Unit History

10th Mountain Division

10th Mountain Division Insignia

Birth of the Division

In November 1939, the Soviet Union invaded Finland. Finnish soldiers on skis annihilated two tank divisions, humiliating the Russians. Charles Minot (Minnie) Dole, the president of the National Ski Patrol, saw this as a perfect example of why the U.S. Army needed mountain troops. Dole spent months lobbying the War Department to train troops in mountain and winter warfare. In September 1940, Dole was able to present his case to Army Chief of Staff General George C. Marshall, who caused the Army take action on Dole’s proposals to create ski units.

On Dec. 8, 1941, the Army activated its first mountain unit, the 87th Mountain Infantry Battalion, which later became an entire regiment, at then-Fort Lewis, Wash. The unit was dubbed "Minnie’s Ski Troops" in honor of Dole. The 87th trained on Mount Ranier’s 14,408 foot peak. The National Ski Patrol took on the unique role of recruiting for the 87th Infantry Regiment, and later the division. After returning from the Kiska Campaign in the Aleutian Islands near Alaska, the 87th formed the core of the new division.

10th Mountain Division - World War II

This unique organization came into being July 13, 1943, at Camp Hale, Colo., as the 10th Light Division (Alpine). The combat power of the division was contained in the 85th, 86th, and 87th Infantry Regiments. The division’s year training at the 9,200 foot high Camp Hale honed the skills of its Soldiers to fight and survive under the most brutal mountain conditions.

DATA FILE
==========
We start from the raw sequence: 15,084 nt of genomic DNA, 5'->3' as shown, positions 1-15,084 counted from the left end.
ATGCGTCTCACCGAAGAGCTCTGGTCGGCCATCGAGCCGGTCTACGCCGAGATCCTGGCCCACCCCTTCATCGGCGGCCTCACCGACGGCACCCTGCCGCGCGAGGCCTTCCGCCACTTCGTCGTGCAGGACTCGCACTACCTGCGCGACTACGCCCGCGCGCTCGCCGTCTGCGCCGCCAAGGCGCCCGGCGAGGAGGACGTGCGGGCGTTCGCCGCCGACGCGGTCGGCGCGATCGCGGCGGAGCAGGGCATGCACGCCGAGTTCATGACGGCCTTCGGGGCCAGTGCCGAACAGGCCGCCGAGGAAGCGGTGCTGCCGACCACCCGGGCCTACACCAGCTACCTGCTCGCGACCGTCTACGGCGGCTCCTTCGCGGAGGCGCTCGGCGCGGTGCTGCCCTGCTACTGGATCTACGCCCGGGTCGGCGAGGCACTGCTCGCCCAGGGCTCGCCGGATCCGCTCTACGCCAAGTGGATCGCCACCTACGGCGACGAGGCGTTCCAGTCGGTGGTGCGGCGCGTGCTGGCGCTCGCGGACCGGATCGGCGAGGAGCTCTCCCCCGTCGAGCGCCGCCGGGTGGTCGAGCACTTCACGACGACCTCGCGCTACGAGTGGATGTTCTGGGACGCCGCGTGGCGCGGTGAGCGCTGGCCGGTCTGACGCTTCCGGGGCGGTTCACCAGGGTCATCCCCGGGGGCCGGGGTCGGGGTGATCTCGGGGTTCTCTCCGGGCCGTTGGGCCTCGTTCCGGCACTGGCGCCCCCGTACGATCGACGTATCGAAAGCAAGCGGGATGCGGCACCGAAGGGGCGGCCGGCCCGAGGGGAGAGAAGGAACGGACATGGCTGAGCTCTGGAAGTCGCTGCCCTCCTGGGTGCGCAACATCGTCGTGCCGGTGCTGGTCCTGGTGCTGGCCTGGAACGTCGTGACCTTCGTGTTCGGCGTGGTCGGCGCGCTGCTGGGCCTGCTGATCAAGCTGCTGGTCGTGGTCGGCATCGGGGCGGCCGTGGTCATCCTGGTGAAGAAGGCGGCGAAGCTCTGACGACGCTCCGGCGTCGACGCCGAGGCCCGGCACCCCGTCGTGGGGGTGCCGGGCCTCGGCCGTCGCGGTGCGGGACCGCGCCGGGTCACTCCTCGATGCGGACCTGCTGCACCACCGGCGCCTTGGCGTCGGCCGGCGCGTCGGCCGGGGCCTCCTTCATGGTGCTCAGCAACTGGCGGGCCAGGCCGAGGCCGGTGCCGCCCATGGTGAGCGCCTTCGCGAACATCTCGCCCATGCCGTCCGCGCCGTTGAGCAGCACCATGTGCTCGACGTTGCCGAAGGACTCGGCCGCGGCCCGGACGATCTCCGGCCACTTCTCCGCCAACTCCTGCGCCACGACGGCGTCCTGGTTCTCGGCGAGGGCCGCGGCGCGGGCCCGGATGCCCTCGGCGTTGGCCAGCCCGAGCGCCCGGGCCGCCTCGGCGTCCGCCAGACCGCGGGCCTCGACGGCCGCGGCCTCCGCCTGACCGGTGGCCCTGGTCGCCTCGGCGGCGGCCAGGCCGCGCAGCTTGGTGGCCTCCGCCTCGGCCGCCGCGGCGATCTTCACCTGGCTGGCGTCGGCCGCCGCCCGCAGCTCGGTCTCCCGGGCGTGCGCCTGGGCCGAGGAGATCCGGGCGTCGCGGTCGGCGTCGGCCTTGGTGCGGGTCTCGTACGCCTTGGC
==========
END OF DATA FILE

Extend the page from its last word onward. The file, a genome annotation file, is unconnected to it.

On June 22, 1944, the division was shipped to Camp Swift, Texas, to prepare for the Louisiana maneuvers of 1944, which were later canceled. A period of acclimation to a low altitude and hot climate was necessary to prepare for this training.

On Nov. 6, 1944, the 10th Division was redesignated the 10th Mountain Division. That same month the blue and white "Mountain" tab was authorized.

Combat - 1945

The division entered combat on Jan. 28, 1945, in the North Apennine Mountains of Italy. The division faced German positions arrayed along the five-mile long Monte Belvedere-Monte della Torraccia ridge. Other divisions had attempted to assault Mount Belvedere three times, even holding it temporarily, but none had succeeded. To get to Mount Belvedere the division first had to take a ridge line to the west known to the Americans as the Riva Ridge. The Germans on Riva Ridge protected the approaches to Mount Belvedere. The assault on Riva Ridge was the task of the 1st Battalion and F Company, 2d Battalion, 86th Mountain Infantry. After much scouting, it was decided the assault would be at night, a 1,500-foot vertical assent. The Germans considered the ridge to be impossible to scale and manned it with only one battalion of mountain troops. The attack by the 86th on Feb. 18, 1945, was a complete success and an unwelcome surprise to the Germans.